This weekend will be a big one for Palm and Sprint. The Palm Pre goes on sale Saturday and while it may be a while until we see specific numbers in terms of units sold, I think one thing's apparent: Palm is back.
The story's been told many times before. Palm, who enjoyed much success early on with its Treo series, fell from grace after it failed to deliver new, exciting products. In August 2007, Engadget wrote an open letter to Palm, calling for an intervention after the company turned from "respected underdog and innovator to repeat offender in stale gear" and pointed out key areas where the company needed to step up its game.
To their surprise, Palm's CEO Ed Colligan responded and said, "Although I can't say I agree with every point, many are right on. We are attacking almost every challenge you noted, so stay tuned. Let's remember that it is very early in the evolution of the smartphone and there is enormous opportunity for us to innovate. We have only just begun to fight."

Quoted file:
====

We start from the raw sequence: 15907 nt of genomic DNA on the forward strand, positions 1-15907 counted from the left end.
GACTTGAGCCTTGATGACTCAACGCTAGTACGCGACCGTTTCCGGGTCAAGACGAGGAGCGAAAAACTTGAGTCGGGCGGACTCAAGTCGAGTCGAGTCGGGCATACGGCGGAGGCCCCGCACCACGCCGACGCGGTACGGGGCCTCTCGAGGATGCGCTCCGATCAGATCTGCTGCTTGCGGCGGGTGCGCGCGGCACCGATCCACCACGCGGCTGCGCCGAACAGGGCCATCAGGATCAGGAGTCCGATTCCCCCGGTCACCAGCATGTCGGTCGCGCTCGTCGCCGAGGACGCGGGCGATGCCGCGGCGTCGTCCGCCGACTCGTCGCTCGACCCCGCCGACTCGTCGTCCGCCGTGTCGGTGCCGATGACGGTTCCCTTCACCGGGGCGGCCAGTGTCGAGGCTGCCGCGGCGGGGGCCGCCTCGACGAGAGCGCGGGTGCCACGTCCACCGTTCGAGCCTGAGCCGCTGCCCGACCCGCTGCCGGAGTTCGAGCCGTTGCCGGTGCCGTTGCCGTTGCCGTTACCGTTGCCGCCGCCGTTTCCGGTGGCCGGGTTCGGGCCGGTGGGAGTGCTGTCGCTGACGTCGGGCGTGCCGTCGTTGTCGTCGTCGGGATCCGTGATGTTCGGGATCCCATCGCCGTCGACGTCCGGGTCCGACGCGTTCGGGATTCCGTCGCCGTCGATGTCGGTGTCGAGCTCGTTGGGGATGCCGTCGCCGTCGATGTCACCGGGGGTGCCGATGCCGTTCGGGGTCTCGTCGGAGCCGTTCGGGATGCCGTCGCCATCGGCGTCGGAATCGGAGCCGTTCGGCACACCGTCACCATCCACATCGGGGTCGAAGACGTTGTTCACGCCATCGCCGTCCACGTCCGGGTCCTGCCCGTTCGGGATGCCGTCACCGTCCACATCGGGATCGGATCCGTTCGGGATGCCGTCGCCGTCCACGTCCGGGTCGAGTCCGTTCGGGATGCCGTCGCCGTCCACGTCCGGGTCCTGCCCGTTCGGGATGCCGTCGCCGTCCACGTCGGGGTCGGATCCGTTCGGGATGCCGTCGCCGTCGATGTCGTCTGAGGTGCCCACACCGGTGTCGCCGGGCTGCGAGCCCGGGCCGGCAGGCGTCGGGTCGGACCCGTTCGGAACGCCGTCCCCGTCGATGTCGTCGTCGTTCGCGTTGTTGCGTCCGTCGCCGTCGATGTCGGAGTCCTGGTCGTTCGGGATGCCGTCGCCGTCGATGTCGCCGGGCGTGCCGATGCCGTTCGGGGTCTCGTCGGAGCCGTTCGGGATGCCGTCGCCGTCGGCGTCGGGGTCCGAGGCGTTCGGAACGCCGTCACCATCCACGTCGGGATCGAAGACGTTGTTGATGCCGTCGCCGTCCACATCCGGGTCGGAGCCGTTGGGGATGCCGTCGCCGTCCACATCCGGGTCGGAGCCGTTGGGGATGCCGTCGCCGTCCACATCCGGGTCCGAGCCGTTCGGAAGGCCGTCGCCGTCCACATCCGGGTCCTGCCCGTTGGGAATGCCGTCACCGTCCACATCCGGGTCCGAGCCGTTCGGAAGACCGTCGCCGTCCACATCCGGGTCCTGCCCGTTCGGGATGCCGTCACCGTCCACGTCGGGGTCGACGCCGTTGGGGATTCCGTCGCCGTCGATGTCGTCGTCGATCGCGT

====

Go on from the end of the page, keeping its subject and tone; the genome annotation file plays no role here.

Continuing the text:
And fight they did. It took a little while to get here, but Palm answered almost every one of the challenges with the Pre and its webOS. The hardware, while far from perfect, does bring a number of improvements, including a smaller chassis and higher-resolution display. Yet, as we've all read about, it's the Palm webOS that's the true shining star. Not only did Palm develop an operating system that rivals the others in functionality, but it also goes a step beyond and offers something more in its multitasking abilities, notifications system, and integration of information. Now it's on the competitors to catch up with Palm in those areas, and at the end of the day, this only means good news for us as consumers as we'll get more choice and more capable devices.
Palm's built a solid foundation for future devices but we hope and believe that the company will continue to push the envelope. For now, though, we'll just say well done and welcome back.
Now, the bigger question is how will the Palm Pre affect Sprint?